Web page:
The plays of Shakspere, carefully revised [by J.O.] with a selection of engr. on wood from designs by K. Meadows, Part 166, Volume 1
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answer Attendants bear Beat better blood bring brother comes Count daughter dear death desire doth Duke Enter Exeunt Exit eyes face fair faith father fear follow fool Ford fortune gentle give gone grace hand hast hath head hear heart heaven hold honour hope hour husband I'll keep kind King lady leave Leon live look lord madam marry master mean meet mind mistress nature never night noble once play poor pray present queen reason SCENE Serv Servant shew Sir Toby sleep soul speak spirit stand stay strange sure sweet tell thank thee there's thing thou art thought tongue Touch true turn what's wife woman worthy young youth
Page 359 - Made to his mistress' eyebrow. Then a soldier, Full of strange oaths and bearded like the pard, Jealous in honour, sudden and quick in quarrel, Seeking the bubble reputation Even in the cannon's mouth. And then the justice, In fair round belly with good capon lined, With eyes severe and beard of formal cut, Full of wise saws and modern instances ; And so he plays his part. The sixth age shifts Into the lean and slippered pantaloon, With spectacles on nose and pouch on side, His youthful hose, well...
Page 569 - But that I am forbid To tell the secrets of my prison-house, I could a tale unfold whose lightest word Would harrow up thy soul, freeze thy young blood, Make thy two eyes, like stars, start from their spheres, Thy knotted and combined locks to part And each particular hair to stand on end, Like quills upon the fretful porcupine : But this eternal blazon must not be To ears of flesh and blood.
Page 303 - Lovers, and madmen, have such seething brains, Such shaping fantasies, that apprehend More than cool reason ever comprehends. The lunatic, the lover, and the poet, Are of imagination all compact. One sees more devils than vast hell can hold ; That is, the madman : the lover, all as frantic, Sees Helen's beauty in a brow of Egypt...
Page 582 - And let those, that play your clowns, speak no more than is set down for them : for there be of them, that will themselves laugh, to set on some quantity of barren spectators to laugh too ; though, in the mean time, some necessary question}: of the play be then to be considered : that's villainous ; and shows a most pitiful ambition in the fool that uses it.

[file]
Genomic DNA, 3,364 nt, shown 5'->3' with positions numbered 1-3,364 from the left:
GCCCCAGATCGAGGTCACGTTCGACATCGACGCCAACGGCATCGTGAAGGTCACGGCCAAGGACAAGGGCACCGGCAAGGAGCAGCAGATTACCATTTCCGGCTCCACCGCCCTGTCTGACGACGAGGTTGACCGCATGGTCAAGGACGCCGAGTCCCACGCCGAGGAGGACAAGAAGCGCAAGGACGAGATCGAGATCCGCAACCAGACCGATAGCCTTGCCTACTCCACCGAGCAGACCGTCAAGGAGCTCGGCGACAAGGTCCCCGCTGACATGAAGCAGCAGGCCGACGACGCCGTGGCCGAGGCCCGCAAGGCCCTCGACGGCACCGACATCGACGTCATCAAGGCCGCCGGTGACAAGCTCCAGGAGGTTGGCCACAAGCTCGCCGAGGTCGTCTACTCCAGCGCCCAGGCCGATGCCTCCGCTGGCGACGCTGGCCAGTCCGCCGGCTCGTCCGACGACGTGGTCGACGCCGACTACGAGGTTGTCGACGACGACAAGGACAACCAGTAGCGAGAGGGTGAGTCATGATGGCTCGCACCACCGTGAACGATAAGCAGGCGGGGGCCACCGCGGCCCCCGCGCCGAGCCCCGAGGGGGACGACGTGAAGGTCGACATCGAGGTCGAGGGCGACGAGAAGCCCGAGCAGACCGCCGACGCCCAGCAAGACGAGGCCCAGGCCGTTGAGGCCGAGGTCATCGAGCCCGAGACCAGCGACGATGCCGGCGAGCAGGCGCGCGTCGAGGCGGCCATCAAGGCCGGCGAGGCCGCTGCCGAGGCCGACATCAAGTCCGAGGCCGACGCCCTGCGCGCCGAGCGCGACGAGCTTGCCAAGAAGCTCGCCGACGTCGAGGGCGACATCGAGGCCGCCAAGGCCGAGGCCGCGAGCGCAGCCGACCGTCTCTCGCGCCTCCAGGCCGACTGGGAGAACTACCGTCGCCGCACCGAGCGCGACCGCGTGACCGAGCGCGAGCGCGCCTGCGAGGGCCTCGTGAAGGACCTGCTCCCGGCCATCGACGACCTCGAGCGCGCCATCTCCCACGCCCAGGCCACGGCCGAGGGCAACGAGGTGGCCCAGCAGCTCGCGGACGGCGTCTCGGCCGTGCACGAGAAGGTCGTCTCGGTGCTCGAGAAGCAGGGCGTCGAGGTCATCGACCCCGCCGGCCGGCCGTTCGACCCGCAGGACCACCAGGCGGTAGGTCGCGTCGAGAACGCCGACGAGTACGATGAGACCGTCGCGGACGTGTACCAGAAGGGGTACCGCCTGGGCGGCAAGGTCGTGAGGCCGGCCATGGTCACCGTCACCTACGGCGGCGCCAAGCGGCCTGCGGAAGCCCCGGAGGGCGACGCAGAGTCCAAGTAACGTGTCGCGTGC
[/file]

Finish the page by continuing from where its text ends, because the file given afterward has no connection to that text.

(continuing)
Page 582 - Speak the speech, I pray you, as I pronounced it to you, trippingly on the tongue ; but if you mouth it, as many of our players do, I had as lief the town-crier spoke my lines. Nor do not saw the air too much with your hand, thus ; but use all gently ; for in the very torrent, tempest, and (as I may say) whirlwind of your passion, you must acquire and beget a temperance, that may give it smoothness.
Page 568 - Oft breaking down the pales and forts of reason; Or by some habit, that too much o'er-leavens The form of plausive manners; — that these men, — Carrying, I say, the stamp of one defect; Being nature's livery, or fortune's star, — Their virtues else (be they as pure as grace, As infinite as man may undergo,) Shall in the general censure take corruption From that particular fault : The dram of base Doth all the noble substance often dout, To his own scandal.
Page 253 - How like a fawning publican he looks ! I hate him for he is a Christian; But more for that in low simplicity He lends out money gratis, and brings down The rate of usance here with us in Venice. If I can catch him once upon the hip, I will feed fat the ancient grudge I bear him. He hates our sacred nation, and he rails, Even there where merchants most do congregate, On me, my bargains, and my well-won thrift, Which he calls interest.
Page xxxii - For whilst, to the shame of slow-endeavouring art, Thy easy numbers flow, and that each heart • Hath, from the leaves of thy unvalued book, Those Delphic lines with deep impression took, Then thou, our fancy of itself bereaving, Dost make us marble, with too much conceiving ; And, so sepulchred in such pomp dost lie, That kings for such a tomb would wish to die.
Page 24 - twixt the green sea and the azured vault Set roaring war; to the dread rattling thunder Have I given fire, and rifted Jove's stout oak With his own bolt - the strong-based promontory Have I made shake, and by the spurs plucked up The pine and cedar; graves at my command Have waked their sleepers, oped, and let 'em forth By my so potent art.
Page 587 - A brother's murder. Pray can I not, Though inclination be as sharp as will, My stronger guilt defeats my strong intent, And, like a man to double business bound, I stand in pause where I shall first begin, And both neglect. What if this cursed hand Were thicker than itself with brother's blood, Is there not rain enough in the sweet heavens To wash it white as snow? Whereto serves mercy But to confront the visage of offence?